Los Angeles Times
Sunday, July 19, 1998
Stanford 9 Scores Show Bilingual Program Success
Current programs do allow fourth-grade students to transition
to English, without losing content instruction while learning the language.
By JACQUELYN PINSON
In March we were commanded by the state to give the Stanford 9 test
to all second- and third-graders at Peach Hill School in Moorpark, regardless
of language background and ability.
I teach the highest performing English-speaking
Spanish-readers in the third grade. They also receive math instruction
in an integrated English class. At Peach Hill School, we place our third-grade
Spanish readers for English instruction appropriate to their English-language
Our district policy is to transition Spanish
readers to English in their fourth-grade year, provided they are ready.
The criteria are that they have attended school regularly since kindergarten,
have made regular academic progress, have developed oral English skills
and are interested in doing more academic work in English.
Many of my students have transitioned themselves
this year. We have a school-wide independent reading program for the students
to read books of personal interest, and many have begun to read in English.
A few of my Spanish readers actually scored
above the Peach Hill third-grade average in total reading and total math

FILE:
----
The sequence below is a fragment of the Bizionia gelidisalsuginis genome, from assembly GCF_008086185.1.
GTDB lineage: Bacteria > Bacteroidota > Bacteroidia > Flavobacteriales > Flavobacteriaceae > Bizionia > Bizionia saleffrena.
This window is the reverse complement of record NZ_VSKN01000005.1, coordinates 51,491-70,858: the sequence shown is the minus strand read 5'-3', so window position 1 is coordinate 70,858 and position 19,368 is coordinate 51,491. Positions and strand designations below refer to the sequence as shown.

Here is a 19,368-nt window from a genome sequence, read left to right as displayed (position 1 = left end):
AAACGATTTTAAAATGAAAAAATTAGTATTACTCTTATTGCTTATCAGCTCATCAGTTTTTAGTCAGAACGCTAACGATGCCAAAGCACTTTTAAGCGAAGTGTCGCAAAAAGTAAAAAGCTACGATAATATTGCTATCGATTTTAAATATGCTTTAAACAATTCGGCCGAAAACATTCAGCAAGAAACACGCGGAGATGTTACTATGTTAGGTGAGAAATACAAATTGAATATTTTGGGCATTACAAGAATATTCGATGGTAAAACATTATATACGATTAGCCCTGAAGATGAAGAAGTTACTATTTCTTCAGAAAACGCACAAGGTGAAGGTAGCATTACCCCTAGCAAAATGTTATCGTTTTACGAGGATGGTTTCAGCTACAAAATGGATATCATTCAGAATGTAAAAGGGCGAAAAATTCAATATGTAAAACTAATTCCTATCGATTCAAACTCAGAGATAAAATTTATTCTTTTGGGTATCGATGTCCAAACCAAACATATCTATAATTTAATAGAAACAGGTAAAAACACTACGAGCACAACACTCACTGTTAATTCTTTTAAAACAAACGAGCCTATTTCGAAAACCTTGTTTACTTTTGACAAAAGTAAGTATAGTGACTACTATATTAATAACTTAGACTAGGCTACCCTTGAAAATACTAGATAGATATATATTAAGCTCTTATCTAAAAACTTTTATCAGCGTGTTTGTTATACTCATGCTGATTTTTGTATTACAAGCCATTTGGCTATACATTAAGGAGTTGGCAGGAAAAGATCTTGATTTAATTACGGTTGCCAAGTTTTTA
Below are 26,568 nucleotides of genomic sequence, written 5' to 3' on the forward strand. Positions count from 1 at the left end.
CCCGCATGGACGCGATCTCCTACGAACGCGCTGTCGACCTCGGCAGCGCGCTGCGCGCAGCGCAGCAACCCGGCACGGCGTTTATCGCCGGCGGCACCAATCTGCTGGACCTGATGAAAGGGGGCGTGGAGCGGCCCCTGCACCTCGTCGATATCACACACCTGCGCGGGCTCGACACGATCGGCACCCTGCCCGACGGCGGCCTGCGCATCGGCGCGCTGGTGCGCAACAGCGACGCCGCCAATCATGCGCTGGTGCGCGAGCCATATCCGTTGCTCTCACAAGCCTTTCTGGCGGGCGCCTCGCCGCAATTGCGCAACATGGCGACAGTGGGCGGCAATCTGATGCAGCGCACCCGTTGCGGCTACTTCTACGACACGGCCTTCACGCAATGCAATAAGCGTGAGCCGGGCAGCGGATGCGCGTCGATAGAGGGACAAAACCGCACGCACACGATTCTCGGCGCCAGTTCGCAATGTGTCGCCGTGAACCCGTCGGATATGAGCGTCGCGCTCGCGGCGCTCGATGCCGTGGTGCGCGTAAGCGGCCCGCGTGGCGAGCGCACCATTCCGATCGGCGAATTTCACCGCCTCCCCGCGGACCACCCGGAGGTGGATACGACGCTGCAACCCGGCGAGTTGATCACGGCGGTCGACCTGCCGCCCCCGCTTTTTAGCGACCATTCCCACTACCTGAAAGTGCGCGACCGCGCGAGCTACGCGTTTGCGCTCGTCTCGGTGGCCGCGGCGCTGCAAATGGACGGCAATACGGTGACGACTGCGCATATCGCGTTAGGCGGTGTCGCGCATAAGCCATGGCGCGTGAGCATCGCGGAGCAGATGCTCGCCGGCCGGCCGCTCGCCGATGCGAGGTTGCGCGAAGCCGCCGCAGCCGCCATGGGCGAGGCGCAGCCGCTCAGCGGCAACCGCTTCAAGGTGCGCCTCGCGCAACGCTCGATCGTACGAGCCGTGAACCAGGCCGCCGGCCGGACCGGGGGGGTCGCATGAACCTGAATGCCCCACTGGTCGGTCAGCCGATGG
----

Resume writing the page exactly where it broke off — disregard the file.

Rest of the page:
scores for the English Stanford 9 exam.
I expected all of my Spanish readers to score
below grade level in all areas but was pleasantly surprised to see that
many scored at or above grade level in the areas of reading vocabulary
in context and reading comprehension for functional and recreational purposes.
Isn't it interesting that these are exactly
the areas in which students can transfer reading skills from one language
I can just imagine--and hope to see--what
these students' test scores will be next year, when they also have one
year of English reading instruction (they will transition to English reading
I wish that I could compare those scores
with the scores of students in other districts who have been confined to
struggle in English since kindergarten. I predict that my students' English
Stanford 9 scores will be higher.
In addition, as I predicted, four of them
have been accepted into a program for gifted and talented students next
year, and two more are being tracked into it. In our district, students
are first identified for that program in fourth grade.
At the district level, the average scores
of students who learned English in the Moorpark bilingual education program
were almost as high as the average scores of native speakers of English.
I know that none of these things could have
happened had these students been sitting in the back of an English-only
classroom as second-class citizens and English remedial readers.
I am very concerned about the future of our
programs. I see us actually going backward to the time before bilingual
programs, when most language minority students were placed in special-education
classes or retained at grade level because of language. We daily receive
students from neighboring districts without appropriate programs, students
who have been so treated only because of a language "disability."
Our students will transition to English (we
do believe in true "English for the children") but will not have
lost content instruction in any area as they transition, if they continue
to be taught academics in their primary language and have the opportunity
to learn English at their own appropriate levels.
Jacquelyn Pinson, an Oxnard Resident, Teaches Bilingual Third-graders
at Peach Hill School in the Moorpark Unified School District